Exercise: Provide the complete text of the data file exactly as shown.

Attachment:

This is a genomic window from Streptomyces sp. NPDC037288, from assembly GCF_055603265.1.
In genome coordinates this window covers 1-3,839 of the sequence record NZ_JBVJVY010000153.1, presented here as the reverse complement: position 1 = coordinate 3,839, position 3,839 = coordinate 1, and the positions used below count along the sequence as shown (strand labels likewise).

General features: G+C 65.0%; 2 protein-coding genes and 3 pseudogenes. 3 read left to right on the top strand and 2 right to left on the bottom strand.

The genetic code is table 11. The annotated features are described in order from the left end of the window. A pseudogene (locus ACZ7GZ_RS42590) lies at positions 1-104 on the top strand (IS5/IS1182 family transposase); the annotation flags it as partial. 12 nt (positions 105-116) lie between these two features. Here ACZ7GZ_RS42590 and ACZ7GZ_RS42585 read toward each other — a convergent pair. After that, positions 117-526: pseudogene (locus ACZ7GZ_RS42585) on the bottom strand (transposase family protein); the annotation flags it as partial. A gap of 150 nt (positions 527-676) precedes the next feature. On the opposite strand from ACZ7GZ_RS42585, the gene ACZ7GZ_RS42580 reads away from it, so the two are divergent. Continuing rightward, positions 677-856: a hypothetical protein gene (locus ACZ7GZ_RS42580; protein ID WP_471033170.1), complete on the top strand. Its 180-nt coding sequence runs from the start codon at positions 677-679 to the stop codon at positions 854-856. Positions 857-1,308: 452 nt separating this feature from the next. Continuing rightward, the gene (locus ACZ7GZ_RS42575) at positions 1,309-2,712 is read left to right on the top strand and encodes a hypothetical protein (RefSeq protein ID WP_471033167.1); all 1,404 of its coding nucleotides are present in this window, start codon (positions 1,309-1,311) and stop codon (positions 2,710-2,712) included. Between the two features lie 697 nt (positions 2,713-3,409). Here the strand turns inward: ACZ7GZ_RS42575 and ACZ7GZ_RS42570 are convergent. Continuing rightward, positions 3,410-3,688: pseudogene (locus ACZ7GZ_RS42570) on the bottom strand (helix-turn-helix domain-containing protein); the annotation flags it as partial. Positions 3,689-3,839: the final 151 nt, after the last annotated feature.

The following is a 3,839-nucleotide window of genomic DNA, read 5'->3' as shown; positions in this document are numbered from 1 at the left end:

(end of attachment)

This is a genomic window from Streptomyces sp. NPDC037288, from assembly GCF_055603265.1.
In genome coordinates this window covers 1-3,839 of the sequence record NZ_JBVJVY010000153.1, presented here as the reverse complement: position 1 = coordinate 3,839, position 3,839 = coordinate 1, and the positions used below count along the sequence as shown (strand labels likewise).

General features: G+C 65.0%; 2 protein-coding genes and 3 pseudogenes. 3 read left to right on the top strand and 2 right to left on the bottom strand.

The genetic code is table 11. The annotated features are described in order from the left end of the window. A pseudogene (locus ACZ7GZ_RS42590) lies at positions 1-104 on the top strand (IS5/IS1182 family transposase); the annotation flags it as partial. 12 nt (positions 105-116) lie between these two features. Here ACZ7GZ_RS42590 and ACZ7GZ_RS42585 read toward each other — a convergent pair. After that, positions 117-526: pseudogene (locus ACZ7GZ_RS42585) on the bottom strand (transposase family protein); the annotation flags it as partial. A gap of 150 nt (positions 527-676) precedes the next feature. On the opposite strand from ACZ7GZ_RS42585, the gene ACZ7GZ_RS42580 reads away from it, so the two are divergent. Continuing rightward, positions 677-856: a hypothetical protein gene (locus ACZ7GZ_RS42580; protein ID WP_471033170.1), complete on the top strand. Its 180-nt coding sequence runs from the start codon at positions 677-679 to the stop codon at positions 854-856. Positions 857-1,308: 452 nt separating this feature from the next. Continuing rightward, the gene (locus ACZ7GZ_RS42575) at positions 1,309-2,712 is read left to right on the top strand and encodes a hypothetical protein (RefSeq protein ID WP_471033167.1); all 1,404 of its coding nucleotides are present in this window, start codon (positions 1,309-1,311) and stop codon (positions 2,710-2,712) included. Between the two features lie 697 nt (positions 2,713-3,409). Here the strand turns inward: ACZ7GZ_RS42575 and ACZ7GZ_RS42570 are convergent. Continuing rightward, positions 3,410-3,688: pseudogene (locus ACZ7GZ_RS42570) on the bottom strand (helix-turn-helix domain-containing protein); the annotation flags it as partial. Positions 3,689-3,839: the final 151 nt, after the last annotated feature.

The following is a 3,839-nucleotide window of genomic DNA, read 5'->3' as shown; positions in this document are numbered from 1 at the left end: